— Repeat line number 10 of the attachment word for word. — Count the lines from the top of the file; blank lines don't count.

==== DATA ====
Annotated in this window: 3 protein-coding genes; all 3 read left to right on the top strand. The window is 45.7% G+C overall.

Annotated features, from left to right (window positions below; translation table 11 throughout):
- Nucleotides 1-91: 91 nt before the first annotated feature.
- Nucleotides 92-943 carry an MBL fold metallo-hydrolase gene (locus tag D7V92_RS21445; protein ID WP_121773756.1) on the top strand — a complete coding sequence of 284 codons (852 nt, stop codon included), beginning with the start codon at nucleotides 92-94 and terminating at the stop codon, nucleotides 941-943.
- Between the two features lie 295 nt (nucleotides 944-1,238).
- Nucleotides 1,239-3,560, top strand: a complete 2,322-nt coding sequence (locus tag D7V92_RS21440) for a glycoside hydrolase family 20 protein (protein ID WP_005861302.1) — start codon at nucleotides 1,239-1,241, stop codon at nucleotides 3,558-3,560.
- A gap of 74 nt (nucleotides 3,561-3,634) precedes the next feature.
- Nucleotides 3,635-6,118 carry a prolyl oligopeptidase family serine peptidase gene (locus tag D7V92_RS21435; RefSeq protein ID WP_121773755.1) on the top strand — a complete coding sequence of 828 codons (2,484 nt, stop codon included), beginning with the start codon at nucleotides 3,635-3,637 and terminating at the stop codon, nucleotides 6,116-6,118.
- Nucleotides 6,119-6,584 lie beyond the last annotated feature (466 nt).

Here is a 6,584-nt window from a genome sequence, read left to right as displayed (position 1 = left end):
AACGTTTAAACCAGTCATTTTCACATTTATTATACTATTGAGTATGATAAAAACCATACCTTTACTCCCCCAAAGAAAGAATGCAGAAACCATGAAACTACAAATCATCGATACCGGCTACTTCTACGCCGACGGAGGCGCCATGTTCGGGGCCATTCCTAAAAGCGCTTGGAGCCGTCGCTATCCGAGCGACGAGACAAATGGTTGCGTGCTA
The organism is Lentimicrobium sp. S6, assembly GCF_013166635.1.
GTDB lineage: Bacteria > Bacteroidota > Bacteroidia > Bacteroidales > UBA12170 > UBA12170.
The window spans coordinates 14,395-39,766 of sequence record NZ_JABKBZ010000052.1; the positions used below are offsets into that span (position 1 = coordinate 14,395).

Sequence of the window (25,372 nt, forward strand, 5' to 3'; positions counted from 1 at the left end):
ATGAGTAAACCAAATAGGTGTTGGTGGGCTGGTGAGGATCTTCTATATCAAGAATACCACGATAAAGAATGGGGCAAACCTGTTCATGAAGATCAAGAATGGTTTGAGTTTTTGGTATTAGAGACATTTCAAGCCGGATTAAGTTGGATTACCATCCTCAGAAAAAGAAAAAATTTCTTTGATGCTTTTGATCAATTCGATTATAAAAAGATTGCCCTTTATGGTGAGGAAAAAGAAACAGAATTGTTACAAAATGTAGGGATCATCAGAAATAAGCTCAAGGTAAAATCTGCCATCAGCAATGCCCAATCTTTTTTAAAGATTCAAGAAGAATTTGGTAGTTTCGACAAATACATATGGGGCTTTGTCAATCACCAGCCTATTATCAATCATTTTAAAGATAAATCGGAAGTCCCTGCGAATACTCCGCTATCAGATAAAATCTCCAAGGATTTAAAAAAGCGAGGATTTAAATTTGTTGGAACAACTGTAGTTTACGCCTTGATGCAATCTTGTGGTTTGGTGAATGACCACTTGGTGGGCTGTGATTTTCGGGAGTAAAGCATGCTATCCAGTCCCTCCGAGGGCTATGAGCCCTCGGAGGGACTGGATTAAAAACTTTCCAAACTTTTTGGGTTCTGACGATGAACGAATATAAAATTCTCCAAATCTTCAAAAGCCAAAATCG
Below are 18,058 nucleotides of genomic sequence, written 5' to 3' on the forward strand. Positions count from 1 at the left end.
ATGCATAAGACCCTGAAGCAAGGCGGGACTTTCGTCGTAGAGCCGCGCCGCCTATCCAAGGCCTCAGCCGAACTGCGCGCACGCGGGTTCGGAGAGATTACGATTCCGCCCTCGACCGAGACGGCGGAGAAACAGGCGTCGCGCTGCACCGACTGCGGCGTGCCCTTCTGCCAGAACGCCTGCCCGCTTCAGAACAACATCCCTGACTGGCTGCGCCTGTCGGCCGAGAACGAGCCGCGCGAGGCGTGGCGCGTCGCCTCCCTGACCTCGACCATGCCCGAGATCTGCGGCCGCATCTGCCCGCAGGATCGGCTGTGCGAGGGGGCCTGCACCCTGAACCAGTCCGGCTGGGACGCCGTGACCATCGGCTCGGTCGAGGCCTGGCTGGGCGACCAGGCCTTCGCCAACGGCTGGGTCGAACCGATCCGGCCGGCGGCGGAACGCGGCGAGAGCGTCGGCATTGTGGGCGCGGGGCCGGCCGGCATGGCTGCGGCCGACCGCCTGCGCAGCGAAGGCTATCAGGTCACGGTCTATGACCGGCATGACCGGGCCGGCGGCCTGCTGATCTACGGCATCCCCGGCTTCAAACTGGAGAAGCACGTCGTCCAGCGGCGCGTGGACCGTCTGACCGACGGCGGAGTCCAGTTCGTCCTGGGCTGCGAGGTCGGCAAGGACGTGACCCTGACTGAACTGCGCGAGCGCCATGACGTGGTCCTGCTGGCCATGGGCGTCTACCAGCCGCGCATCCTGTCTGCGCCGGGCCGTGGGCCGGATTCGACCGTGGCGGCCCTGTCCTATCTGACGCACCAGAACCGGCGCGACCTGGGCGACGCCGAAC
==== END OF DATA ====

Here is a 6,584-nt window from a genome sequence, read left to right as displayed (position 1 = left end):